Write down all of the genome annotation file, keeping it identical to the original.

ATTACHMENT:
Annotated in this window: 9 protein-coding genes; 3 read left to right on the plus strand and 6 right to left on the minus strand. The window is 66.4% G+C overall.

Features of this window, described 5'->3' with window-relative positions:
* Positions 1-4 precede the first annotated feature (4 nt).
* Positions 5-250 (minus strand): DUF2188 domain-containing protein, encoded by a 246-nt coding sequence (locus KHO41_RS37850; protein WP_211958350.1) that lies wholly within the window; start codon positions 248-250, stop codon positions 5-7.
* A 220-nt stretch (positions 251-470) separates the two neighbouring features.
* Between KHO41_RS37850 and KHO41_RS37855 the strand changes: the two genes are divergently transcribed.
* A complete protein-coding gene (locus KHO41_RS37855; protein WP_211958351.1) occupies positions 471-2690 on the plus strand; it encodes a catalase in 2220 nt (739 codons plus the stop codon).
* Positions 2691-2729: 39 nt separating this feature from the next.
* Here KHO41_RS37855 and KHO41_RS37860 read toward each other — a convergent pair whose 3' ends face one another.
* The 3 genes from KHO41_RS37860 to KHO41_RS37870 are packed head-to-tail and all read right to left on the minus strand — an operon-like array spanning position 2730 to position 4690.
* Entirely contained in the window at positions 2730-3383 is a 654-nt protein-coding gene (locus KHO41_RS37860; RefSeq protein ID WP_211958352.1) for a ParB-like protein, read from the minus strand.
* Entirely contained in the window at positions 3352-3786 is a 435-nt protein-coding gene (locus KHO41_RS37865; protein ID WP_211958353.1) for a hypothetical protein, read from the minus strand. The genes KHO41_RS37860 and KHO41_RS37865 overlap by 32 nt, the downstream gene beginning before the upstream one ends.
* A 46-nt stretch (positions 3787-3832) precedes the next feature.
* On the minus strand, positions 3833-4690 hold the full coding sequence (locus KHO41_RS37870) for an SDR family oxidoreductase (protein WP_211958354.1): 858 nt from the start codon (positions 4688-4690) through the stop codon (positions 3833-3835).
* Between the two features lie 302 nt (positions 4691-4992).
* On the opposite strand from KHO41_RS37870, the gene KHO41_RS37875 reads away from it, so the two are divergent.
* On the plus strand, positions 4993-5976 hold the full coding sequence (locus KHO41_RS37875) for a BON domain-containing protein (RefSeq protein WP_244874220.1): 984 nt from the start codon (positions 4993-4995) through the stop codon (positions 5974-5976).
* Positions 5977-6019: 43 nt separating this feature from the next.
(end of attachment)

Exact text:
Annotated in this window: 9 protein-coding genes; 3 read left to right on the plus strand and 6 right to left on the minus strand. The window is 66.4% G+C overall.

Features of this window, described 5'->3' with window-relative positions:
* Positions 1-4 precede the first annotated feature (4 nt).
* Positions 5-250 (minus strand): DUF2188 domain-containing protein, encoded by a 246-nt coding sequence (locus KHO41_RS37850; protein WP_211958350.1) that lies wholly within the window; start codon positions 248-250, stop codon positions 5-7.
* A 220-nt stretch (positions 251-470) separates the two neighbouring features.
* Between KHO41_RS37850 and KHO41_RS37855 the strand changes: the two genes are divergently transcribed.
* A complete protein-coding gene (locus KHO41_RS37855; protein WP_211958351.1) occupies positions 471-2690 on the plus strand; it encodes a catalase in 2220 nt (739 codons plus the stop codon).
* Positions 2691-2729: 39 nt separating this feature from the next.
* Here KHO41_RS37855 and KHO41_RS37860 read toward each other — a convergent pair whose 3' ends face one another.
* The 3 genes from KHO41_RS37860 to KHO41_RS37870 are packed head-to-tail and all read right to left on the minus strand — an operon-like array spanning position 2730 to position 4690.
* Entirely contained in the window at positions 2730-3383 is a 654-nt protein-coding gene (locus KHO41_RS37860; RefSeq protein ID WP_211958352.1) for a ParB-like protein, read from the minus strand.
* Entirely contained in the window at positions 3352-3786 is a 435-nt protein-coding gene (locus KHO41_RS37865; protein ID WP_211958353.1) for a hypothetical protein, read from the minus strand. The genes KHO41_RS37860 and KHO41_RS37865 overlap by 32 nt, the downstream gene beginning before the upstream one ends.
* A 46-nt stretch (positions 3787-3832) precedes the next feature.
* On the minus strand, positions 3833-4690 hold the full coding sequence (locus KHO41_RS37870) for an SDR family oxidoreductase (protein WP_211958354.1): 858 nt from the start codon (positions 4688-4690) through the stop codon (positions 3833-3835).
* Between the two features lie 302 nt (positions 4691-4992).
* On the opposite strand from KHO41_RS37870, the gene KHO41_RS37875 reads away from it, so the two are divergent.
* On the plus strand, positions 4993-5976 hold the full coding sequence (locus KHO41_RS37875) for a BON domain-containing protein (RefSeq protein WP_244874220.1): 984 nt from the start codon (positions 4993-4995) through the stop codon (positions 5974-5976).
* Positions 5977-6019: 43 nt separating this feature from the next.